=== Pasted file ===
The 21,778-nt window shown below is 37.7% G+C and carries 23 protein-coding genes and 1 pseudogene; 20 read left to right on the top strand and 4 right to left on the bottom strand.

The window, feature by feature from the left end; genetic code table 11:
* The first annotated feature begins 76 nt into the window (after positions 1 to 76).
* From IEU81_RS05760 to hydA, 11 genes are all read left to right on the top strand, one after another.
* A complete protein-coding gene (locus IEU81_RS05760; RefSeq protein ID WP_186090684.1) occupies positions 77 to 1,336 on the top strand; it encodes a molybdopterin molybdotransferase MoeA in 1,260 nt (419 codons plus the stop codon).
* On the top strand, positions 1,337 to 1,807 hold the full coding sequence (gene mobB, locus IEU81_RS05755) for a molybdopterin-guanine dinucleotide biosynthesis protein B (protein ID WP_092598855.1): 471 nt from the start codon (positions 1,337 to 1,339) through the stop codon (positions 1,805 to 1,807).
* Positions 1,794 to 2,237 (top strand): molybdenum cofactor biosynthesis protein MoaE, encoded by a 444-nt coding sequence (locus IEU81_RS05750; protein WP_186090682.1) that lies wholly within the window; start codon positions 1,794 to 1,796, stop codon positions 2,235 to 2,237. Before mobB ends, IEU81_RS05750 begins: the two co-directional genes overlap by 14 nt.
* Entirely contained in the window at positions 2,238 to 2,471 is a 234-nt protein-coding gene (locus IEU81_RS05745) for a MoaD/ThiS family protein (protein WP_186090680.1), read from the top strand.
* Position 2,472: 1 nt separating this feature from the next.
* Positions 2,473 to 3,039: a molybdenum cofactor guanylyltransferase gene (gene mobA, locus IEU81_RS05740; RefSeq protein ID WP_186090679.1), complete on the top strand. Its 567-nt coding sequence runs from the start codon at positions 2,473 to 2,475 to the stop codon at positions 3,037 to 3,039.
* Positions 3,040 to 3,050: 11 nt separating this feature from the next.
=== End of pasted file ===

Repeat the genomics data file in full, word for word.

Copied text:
The 21,778-nt window shown below is 37.7% G+C and carries 23 protein-coding genes and 1 pseudogene; 20 read left to right on the top strand and 4 right to left on the bottom strand.

The window, feature by feature from the left end; genetic code table 11:
* The first annotated feature begins 76 nt into the window (after positions 1 to 76).
* From IEU81_RS05760 to hydA, 11 genes are all read left to right on the top strand, one after another.
* A complete protein-coding gene (locus IEU81_RS05760; RefSeq protein ID WP_186090684.1) occupies positions 77 to 1,336 on the top strand; it encodes a molybdopterin molybdotransferase MoeA in 1,260 nt (419 codons plus the stop codon).
* On the top strand, positions 1,337 to 1,807 hold the full coding sequence (gene mobB, locus IEU81_RS05755) for a molybdopterin-guanine dinucleotide biosynthesis protein B (protein ID WP_092598855.1): 471 nt from the start codon (positions 1,337 to 1,339) through the stop codon (positions 1,805 to 1,807).
* Positions 1,794 to 2,237 (top strand): molybdenum cofactor biosynthesis protein MoaE, encoded by a 444-nt coding sequence (locus IEU81_RS05750; protein WP_186090682.1) that lies wholly within the window; start codon positions 1,794 to 1,796, stop codon positions 2,235 to 2,237. Before mobB ends, IEU81_RS05750 begins: the two co-directional genes overlap by 14 nt.
* Entirely contained in the window at positions 2,238 to 2,471 is a 234-nt protein-coding gene (locus IEU81_RS05745) for a MoaD/ThiS family protein (protein WP_186090680.1), read from the top strand.
* Position 2,472: 1 nt separating this feature from the next.
* Positions 2,473 to 3,039: a molybdenum cofactor guanylyltransferase gene (gene mobA, locus IEU81_RS05740; RefSeq protein ID WP_186090679.1), complete on the top strand. Its 567-nt coding sequence runs from the start codon at positions 2,473 to 2,475 to the stop codon at positions 3,037 to 3,039.
* Positions 3,040 to 3,050: 11 nt separating this feature from the next.